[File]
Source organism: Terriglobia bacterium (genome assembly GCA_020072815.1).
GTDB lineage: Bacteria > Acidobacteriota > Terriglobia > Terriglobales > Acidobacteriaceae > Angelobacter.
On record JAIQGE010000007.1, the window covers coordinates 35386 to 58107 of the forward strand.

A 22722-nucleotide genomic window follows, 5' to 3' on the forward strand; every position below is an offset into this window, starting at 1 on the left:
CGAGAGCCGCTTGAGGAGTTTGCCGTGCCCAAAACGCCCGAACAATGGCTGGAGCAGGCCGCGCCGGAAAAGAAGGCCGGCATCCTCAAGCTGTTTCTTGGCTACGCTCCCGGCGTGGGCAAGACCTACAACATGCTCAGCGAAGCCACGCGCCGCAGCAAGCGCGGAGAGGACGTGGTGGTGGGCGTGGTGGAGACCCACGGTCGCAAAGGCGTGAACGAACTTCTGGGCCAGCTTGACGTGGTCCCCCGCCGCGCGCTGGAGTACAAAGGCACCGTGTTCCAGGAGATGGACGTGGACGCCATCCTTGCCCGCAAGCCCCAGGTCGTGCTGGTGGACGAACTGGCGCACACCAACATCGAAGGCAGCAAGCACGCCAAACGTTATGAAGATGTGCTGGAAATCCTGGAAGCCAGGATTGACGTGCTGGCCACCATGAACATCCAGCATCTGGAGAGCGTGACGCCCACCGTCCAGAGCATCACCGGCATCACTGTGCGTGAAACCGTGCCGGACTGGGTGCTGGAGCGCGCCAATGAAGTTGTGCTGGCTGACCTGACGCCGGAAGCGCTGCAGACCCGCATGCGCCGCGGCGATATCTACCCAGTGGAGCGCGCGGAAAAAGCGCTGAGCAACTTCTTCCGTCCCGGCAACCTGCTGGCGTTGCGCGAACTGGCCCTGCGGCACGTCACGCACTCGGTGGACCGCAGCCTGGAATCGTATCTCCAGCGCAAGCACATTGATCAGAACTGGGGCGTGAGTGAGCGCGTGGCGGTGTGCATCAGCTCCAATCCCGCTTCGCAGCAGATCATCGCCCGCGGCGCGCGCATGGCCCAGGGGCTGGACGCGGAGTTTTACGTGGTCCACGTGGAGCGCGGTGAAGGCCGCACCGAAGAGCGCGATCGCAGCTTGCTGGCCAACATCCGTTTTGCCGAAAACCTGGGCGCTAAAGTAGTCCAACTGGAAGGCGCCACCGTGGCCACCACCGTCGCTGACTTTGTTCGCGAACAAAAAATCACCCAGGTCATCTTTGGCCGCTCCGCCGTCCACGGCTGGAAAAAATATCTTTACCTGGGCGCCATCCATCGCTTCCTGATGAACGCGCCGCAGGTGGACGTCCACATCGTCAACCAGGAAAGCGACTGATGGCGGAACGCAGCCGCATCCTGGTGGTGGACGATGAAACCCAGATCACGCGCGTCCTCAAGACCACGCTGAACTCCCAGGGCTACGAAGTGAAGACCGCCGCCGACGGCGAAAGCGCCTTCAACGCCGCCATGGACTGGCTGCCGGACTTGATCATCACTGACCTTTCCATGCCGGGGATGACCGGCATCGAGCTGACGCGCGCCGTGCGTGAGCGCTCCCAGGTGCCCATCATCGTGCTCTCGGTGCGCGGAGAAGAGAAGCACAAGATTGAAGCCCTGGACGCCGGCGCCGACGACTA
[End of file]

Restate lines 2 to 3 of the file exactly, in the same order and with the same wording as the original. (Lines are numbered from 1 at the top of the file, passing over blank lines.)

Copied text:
GTDB lineage: Bacteria > Acidobacteriota > Terriglobia > Terriglobales > Acidobacteriaceae > Angelobacter.
On record JAIQGE010000007.1, the window covers coordinates 35386 to 58107 of the forward strand.